Mine haven't bloomed yet, either. I remember being impatient with them every year and that they may have finally bloomed in September last year. Mine get morning sun. I'm holding on to hope that they will start blooming when the cannas finally give out entirely. Mine are planted in the same bed with the cannas.
Hello okprairie, well my cannas are still blooming. I think
next year I will plant the grandpa otts, I never had heard of them, and now I have a lady that said she had billions and would send me some seed as soon as she can get them.
They are to bloom earlier. There are so many vines I may not see the blooms :-) My two trellis are in full sun.
Thanks for replying, Happy gardening. caroline
Y'all, there's something I forgot to say about morning glories, amd black-eyed susan vine and ornnamental purple (or white) hyacinth beans as well. When I plant them myself, it doesn't matter if I start them inside really early in paper cups and transplant them outside, or if I direct sow them--either way they usually don't bloom until early July no matter how much it does or doesn't rain or whatever. When they reseed themseves, though, they will often flower VERY early....sometimes when the plants are a few inches tall, and as early as late May if they sprouted in April. I don't know why this is true, but it is.
And, if you are wanting the earliest blooms, I think that Grandpa Ott's and Early Call always bloom earliest for me, followed by most of the others like Milky Way, Pearly Gates, Sunrise Serenade, and Blue Star, and ending with Heavenly Blue, which is late but well worth waiting for.
Pat, Some years it seems like they don't bloom until I stop expecting the blooms and more or less "write off" the plants and ignore them. They are sort of like stubborn children!
Thanks Dawn, that is interesting. The last time I had MG they covered the trellis and I kept waiting and waiting and
waiting, and finally decided they were not going to bloom
so ever time I passed by them I yanked a hand full of
vines off , well you guessed it, they were just starting
to bloom about the time I got the vines all pulled.
So I will wait on these, as I know they are going to
to be late. I didn't know there were so many kinds of
them, so will keep my eye out for some next year. Glad
you had some rain.Thanks & Happy gardening. caroline
There are oodles and oodles and oodles of morning glories, many of which are old heirlooms (quite a few were AAS selections decades ago) but also new hybrids and quite a few from Japan, which used to be rare but are easier to find now.
I've grown about 3 dozen different varieties over the years.
If you want white flowers, watch for "Pearly Gates". Interplant them with moonflowers (Ipomoea alba) and you'll have white flowers in the morning and in the evening.
If you want bright pink flowers, try the the new Candy Pink, which is slightly darker than pink cotton candy. There's also Tie-Dye Pink, which does indeed have a pink-and-white tie dye pattern, and Mini-Bar Rose, which is a dwarf morning glory great for pots and it has variegated foliage.
If you want blue, there's always Heavenly Blue, but also Tie Dye Blue, Mini Blue Sky, Giant Flying Saucer/Flying Saucer (white with a blue star), Milky Way (similar to flying saucer), Blue Star (light blue with dark blue star), and Ismay (light blue with dark blue star).
If you want red, there's Scarlett O'Hara, a normal morning glory, or the more exotic Sunrise Splendor/Split Personality (same flower, I think, sold under 2 different names), which has split petals, Rosita, which is red with a white star and white picotee, or Crimson Rambler (carmine red with white throat).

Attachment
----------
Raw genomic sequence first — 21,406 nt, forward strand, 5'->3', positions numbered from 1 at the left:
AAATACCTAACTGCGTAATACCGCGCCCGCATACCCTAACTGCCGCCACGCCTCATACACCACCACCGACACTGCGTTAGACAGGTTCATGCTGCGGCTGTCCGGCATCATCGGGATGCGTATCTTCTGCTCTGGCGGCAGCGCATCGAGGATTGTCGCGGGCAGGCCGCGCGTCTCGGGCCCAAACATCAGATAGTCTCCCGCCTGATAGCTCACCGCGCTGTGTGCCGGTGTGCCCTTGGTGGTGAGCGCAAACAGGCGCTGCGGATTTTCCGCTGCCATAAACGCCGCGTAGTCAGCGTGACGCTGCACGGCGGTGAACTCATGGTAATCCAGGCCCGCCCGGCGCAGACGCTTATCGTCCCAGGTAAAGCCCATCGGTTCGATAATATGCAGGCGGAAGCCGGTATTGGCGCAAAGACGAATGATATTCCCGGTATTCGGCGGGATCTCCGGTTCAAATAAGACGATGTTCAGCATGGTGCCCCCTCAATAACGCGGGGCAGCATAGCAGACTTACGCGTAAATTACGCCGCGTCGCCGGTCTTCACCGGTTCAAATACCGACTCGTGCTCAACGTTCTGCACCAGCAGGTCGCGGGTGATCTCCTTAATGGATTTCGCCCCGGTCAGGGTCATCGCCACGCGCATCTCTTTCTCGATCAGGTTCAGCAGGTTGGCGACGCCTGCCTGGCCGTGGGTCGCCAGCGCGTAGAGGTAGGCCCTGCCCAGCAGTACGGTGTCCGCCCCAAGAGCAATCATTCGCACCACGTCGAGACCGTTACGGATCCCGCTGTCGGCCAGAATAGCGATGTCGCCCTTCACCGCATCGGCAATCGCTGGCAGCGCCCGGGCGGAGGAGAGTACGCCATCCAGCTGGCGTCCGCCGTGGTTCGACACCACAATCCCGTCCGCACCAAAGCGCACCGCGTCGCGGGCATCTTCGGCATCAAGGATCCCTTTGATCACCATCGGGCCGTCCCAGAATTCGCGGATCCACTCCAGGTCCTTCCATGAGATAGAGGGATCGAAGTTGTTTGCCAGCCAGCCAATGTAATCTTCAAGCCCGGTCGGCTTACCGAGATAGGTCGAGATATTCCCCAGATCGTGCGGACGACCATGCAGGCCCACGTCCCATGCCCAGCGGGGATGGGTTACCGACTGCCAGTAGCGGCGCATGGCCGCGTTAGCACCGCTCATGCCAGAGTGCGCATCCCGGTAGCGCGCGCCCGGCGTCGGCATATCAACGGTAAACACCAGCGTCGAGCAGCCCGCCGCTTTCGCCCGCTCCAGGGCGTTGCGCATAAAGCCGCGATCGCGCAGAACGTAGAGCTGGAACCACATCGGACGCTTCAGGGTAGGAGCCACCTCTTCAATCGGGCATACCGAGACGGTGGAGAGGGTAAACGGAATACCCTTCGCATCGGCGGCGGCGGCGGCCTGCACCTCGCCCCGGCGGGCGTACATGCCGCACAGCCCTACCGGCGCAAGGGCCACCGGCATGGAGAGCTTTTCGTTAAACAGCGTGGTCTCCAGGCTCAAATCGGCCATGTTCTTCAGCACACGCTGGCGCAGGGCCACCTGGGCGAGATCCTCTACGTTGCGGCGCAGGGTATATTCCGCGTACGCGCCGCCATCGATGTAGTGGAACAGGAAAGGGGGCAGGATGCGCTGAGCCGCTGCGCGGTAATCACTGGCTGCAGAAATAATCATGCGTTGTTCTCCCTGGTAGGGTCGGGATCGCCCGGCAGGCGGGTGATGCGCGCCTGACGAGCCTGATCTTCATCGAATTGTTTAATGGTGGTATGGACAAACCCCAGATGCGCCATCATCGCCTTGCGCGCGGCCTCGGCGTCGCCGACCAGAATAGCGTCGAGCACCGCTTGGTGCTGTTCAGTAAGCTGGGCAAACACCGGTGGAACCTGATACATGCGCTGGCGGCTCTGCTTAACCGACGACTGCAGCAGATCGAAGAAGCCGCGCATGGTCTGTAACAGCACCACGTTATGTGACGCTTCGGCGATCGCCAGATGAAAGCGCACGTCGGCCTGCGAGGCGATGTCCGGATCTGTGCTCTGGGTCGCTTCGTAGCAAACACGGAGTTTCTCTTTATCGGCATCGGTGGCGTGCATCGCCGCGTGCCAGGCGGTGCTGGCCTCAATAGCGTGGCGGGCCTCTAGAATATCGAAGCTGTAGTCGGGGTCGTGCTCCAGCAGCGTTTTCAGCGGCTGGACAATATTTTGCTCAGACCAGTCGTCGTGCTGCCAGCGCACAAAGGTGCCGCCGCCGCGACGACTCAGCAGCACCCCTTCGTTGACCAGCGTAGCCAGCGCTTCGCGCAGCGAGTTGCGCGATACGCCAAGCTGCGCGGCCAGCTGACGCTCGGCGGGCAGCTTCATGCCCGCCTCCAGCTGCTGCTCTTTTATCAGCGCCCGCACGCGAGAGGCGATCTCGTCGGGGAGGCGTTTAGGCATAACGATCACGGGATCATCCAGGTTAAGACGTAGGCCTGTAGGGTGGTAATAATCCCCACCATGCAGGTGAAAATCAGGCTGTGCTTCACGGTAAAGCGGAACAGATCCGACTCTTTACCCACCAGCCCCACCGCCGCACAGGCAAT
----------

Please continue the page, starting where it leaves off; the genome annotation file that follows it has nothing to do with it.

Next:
If you want an orange to orangey-red, there's "Sunspots" which has TINY tubular flowers and looks different from other morning glories.
If you want purple, there are many, including Grandpa Ott's (deep purple with red star and a glossy pinkish-red throat), President Tyler (dark velvety purple with a white throat and deep maroon star), Star of Yelta (deep bluish-purple with pink eye and purple throat), Kholian's/Kinolian's Purple (very deep purple, almost maroonish-black). Grandpa Ott's blooms very early, but President Tyler blooms ever earlier.
Then, there's the mixes, which tend to combine many colors (generally in shades of blue, lilac, purple, violet, red, white and bi-colors, picotees and streaked flowers). Some of the mixes available are Tall Mixed Colors, Early Call, Old Heirloom Morning Glory Mix, Tricolor Mix (a dwarf), Celestial Mix, Zeeland Mix, Sunrise Mix. The most special mix of all is Mt. Fuji mix, which combines sky blue, violet, royal purple, pink and deep crimson with white, and all these colors have a white picotee.
One of the more unusual ones is Chocolate (Ipomoea nil) which is a pale chocolate color and has huge flowers.
Another unusual one is Carnevale venezia, which has striped blue and striped pink on white.
There's also convolvulus, a dwarf bushy type, often sold under the Ensign line (Ensign White, Ensign Blue, Ensign White, or Ensign Mix) and these are the colors named but with a white/yellow throat. There's a similar Convolvulus Enchantment Mix.
There are others, but the one's listed above are the ones most commonly found in seed catalogs. Most retail stores or nurseries, though, only carry seed for about a half-dozen or so, usually the more common ones like Heavenly Blue/Clarke's Heavenly Blue, Pearly Gates, Scarlett O'Hara, Early Call Mix, Blue Star, Tye-Die Blue or Tie Dye Pink or Candy Pink.
Doesn't the above list make you want to grow morning glories everywhere?
Yes Dawn, that makes my head swim, makes me think of allll
the cereal on the grocery store shelves. :-) I will print
the lists off and some day I may plant some of them. I do
appreciate your info. Thanks so much. Happy gardening.
I recently moved back to Texas from Florida. While in Florida, I planted Heavenly Blues in our backyard, which had the sandiest soil I've ever seen. They bloomed before they even grew many leaves, and the flowers were huge. Here in Texas, my mother has planted the same variety in her frontyard. She has very rich soil, which is great for growing anything, but with her morning glories, they have grown a huge bush of very small leaves, and small blooms that haven't even come out yet. On another note, this morning glory 'bush' was thought to be dead and gone, frozen over and grown over by the grass, but when it warmed up, we saw the leaves poking up out of the ground, and now it is growing like crazy. I planted mine again, from Florida, and so far I have a giant creature of a plant growing all over the fence and reaching towards the stop sign, but no flowers yet. I was wondering if there is anything I can add to the soil just around that spot to make it better for blooming, like a home remedy or something.